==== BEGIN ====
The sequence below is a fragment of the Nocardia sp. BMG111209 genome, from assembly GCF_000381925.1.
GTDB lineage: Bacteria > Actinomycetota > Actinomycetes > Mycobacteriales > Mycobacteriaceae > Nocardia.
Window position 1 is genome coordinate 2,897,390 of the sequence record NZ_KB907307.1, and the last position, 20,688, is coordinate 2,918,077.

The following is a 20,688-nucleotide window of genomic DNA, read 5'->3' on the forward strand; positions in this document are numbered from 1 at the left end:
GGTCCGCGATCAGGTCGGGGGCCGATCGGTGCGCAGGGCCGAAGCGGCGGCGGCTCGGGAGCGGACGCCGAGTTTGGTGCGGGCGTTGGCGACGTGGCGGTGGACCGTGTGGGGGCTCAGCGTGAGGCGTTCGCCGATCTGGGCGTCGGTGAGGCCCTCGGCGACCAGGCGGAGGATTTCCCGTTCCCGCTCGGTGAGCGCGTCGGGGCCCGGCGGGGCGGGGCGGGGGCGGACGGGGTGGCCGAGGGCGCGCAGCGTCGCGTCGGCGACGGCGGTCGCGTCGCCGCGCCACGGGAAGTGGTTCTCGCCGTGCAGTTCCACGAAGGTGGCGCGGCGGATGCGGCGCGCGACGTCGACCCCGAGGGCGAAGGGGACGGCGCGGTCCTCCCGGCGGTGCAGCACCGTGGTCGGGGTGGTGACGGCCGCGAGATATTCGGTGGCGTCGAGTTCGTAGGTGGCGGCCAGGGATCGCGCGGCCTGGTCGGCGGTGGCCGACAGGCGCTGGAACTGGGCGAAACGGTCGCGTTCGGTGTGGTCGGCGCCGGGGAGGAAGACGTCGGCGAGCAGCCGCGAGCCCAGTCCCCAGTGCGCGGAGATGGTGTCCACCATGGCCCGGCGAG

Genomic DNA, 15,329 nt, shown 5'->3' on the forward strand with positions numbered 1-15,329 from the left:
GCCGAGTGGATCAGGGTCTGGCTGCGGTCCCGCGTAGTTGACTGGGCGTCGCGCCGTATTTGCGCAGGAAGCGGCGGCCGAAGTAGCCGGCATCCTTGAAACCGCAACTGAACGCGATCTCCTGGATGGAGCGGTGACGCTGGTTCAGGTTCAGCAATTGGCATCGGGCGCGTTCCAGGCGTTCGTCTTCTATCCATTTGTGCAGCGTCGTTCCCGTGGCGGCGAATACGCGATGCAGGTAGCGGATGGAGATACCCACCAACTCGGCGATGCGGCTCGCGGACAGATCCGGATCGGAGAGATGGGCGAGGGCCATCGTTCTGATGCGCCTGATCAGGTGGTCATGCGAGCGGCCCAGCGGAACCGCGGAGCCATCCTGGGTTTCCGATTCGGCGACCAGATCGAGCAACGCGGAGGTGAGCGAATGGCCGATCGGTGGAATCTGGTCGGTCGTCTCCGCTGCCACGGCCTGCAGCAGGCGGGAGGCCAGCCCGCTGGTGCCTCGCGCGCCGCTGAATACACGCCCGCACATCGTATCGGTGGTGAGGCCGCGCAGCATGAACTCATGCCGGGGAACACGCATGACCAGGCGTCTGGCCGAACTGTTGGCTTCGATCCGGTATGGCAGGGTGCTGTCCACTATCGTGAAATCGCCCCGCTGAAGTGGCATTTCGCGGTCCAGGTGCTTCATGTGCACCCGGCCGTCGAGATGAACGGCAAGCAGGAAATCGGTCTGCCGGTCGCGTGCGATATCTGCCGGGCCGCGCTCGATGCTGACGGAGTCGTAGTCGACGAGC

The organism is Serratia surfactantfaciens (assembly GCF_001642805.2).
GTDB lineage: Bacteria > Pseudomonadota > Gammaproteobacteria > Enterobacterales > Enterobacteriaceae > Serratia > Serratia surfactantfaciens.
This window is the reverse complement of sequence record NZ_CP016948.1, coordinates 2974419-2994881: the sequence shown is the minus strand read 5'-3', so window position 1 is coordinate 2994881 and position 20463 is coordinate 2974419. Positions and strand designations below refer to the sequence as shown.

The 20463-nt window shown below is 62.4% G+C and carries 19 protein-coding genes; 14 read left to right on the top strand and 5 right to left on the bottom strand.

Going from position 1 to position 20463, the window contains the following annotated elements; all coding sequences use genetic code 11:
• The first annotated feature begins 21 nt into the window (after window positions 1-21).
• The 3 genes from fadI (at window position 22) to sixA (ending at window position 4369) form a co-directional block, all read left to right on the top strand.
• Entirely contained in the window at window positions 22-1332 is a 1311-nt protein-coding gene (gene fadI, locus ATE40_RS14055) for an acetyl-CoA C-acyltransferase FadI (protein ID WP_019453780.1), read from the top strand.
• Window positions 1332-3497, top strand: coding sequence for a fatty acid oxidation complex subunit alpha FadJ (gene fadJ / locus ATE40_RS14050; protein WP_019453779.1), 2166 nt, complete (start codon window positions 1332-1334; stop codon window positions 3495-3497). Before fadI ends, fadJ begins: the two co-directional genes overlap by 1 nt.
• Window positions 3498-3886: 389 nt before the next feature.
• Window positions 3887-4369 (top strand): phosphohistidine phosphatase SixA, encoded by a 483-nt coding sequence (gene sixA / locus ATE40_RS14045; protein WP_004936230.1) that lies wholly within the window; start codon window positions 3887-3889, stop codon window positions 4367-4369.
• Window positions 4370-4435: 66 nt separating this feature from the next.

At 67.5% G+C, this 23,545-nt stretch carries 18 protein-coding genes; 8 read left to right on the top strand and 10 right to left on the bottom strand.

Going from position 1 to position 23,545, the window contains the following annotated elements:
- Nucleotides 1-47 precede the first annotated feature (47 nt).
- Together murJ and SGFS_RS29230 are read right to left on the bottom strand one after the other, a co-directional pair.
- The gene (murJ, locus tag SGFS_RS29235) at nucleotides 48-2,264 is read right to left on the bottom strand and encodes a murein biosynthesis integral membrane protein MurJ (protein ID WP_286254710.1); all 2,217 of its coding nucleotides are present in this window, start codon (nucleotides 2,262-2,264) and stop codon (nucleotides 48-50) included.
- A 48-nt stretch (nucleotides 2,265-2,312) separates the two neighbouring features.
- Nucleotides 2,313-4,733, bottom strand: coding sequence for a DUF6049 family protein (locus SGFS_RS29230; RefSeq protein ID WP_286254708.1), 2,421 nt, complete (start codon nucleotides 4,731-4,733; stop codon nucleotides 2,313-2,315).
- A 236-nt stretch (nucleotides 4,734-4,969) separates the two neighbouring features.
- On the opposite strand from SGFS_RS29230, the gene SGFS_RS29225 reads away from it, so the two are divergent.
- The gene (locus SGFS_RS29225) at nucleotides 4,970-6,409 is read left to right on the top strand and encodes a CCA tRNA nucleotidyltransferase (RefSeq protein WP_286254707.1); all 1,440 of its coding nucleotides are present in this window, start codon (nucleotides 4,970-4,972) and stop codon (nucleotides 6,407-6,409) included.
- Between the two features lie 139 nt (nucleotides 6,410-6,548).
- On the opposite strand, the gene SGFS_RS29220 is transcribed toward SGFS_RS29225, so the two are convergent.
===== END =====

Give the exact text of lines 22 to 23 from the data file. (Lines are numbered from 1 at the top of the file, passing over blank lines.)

- Nucleotides 1-47 precede the first annotated feature (47 nt).
- Together murJ and SGFS_RS29230 are read right to left on the bottom strand one after the other, a co-directional pair.